Maryland gubernatorial candidate Ben Jealous’s grandmother, in addition to being an influence in the social work arena to political stalwart Barbara Mikulski, continues to persevere at 101 years old.
So a proposal Jealous unveiled Monday to protect the state’s seniors has a personal connection.
“She’s a blessing to me every day,” Jealous said of his grandmother, Mamie Todd. “Her life is a reminder that we are living longer and longer lives and we can flourish when our plate intentionally supports us in our golden years.”
The former NAACP president’s plan focuses on three components: financial, medical and social.
He would work with legislatures to help prevent seniors statewide from losing their homes to tax sales from unpaid water bills.
Delegate Mary Washington, a Democrat from Baltimore City, has legislation currently under review by the Senate to prohibit that practice in the city. Her bill received unanimous approval last month in the House.
Jealous would double the number of staffers in the Adult Services Division in the state’s Department of Human Resources to combat elder abuse. The plan doesn’t explain how and where money would come from to hire more workers.
According to Guidewell Financial Solutions, a nonprofit counseling agency of Baltimore, states the average victim of financial abuse loses about $120,000.
As for maintaining healthy living, the plan would provide dedicated funding to expand various senior programs statewide such as delivery of home meals and a farmer’s market nutrition program.
The social aspect of the plan pushes for intergenerational spaces such residential developments to include millennials, families and seniors. The proposal also would offer tax incentives for senior residences that incorporate child care services.
This helps reduce social isolation and improves mental health, according to the plan.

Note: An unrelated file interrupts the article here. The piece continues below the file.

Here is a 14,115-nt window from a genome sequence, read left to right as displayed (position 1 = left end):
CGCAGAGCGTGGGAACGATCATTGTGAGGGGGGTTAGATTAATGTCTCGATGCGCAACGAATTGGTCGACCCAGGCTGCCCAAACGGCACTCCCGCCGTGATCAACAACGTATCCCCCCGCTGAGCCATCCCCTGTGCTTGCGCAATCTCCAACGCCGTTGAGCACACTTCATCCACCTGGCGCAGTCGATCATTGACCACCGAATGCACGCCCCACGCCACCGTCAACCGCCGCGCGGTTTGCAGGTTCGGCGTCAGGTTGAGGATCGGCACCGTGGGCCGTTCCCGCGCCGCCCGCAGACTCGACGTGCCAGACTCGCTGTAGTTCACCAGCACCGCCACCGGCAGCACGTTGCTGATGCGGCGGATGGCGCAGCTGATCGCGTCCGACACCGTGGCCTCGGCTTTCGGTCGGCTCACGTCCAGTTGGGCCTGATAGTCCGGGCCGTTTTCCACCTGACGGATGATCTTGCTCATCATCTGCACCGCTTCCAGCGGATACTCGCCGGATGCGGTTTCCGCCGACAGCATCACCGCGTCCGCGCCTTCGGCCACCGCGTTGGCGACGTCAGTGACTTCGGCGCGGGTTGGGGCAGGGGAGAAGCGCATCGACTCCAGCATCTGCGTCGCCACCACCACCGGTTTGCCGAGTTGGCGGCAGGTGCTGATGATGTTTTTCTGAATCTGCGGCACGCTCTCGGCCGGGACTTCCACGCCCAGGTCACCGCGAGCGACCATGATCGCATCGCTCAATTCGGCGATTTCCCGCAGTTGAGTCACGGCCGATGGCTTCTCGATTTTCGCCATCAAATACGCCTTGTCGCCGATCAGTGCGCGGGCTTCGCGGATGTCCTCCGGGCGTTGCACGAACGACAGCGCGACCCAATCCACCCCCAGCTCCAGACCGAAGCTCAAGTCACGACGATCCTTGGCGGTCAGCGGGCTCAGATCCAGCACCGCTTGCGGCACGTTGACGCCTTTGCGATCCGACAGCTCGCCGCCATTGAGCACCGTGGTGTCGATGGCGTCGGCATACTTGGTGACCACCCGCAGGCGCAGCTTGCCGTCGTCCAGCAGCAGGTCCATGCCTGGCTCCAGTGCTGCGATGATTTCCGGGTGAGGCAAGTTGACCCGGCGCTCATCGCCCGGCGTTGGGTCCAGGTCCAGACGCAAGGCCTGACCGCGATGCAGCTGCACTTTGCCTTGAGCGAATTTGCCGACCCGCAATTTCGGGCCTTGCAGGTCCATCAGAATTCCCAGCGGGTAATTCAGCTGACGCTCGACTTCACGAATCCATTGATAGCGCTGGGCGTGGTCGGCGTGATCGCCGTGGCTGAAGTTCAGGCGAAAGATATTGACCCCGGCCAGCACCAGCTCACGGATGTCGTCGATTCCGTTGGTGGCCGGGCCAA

“When you are mixing senior citizen housing and affordable housing and market rate housing, you’re building with a vision with a community that is economically integrated, intergenerationally integrated and racially integrated,” he said. “You build a stronger community.”
The plan also touches running mate Susan Turnbull, whose mother died at age 74 after complications to cancer surgery. She resided in a nursing home in Ohio, but Turnbull later realized staff weren’t required to test residents for breast or prostate cancer.
Turnbull helped push a law in Maryland nearly 25 years ago that ensures all nursing homes screen and treat patients for those ailments.
“I didn’t want anyone else to experience what I did after my mother lost her life due to the lack of preventive health care,” she said in a statement. “This plan puts families first by ensuring that we care for seniors’ economic needs, social needs and health needs.”
Jealous will face eight opponents in the June primary: Prince George’s County Executive Rushern L. Baker III; Baltimore County Executive Kevin Kamenetz; state Sen. Richard Madaleno Jr. of Montgomery County; tech entrepreneur Alec Ross; Krish Vignarajah, a former policy director for first lady Michelle Obama; Baltimore attorney Jim Shea; educator Ralph Jaffe of Baltimore County; and James Jones of Baltimore City.
The winner will face Republican Gov. Larry Hogan in the November general election.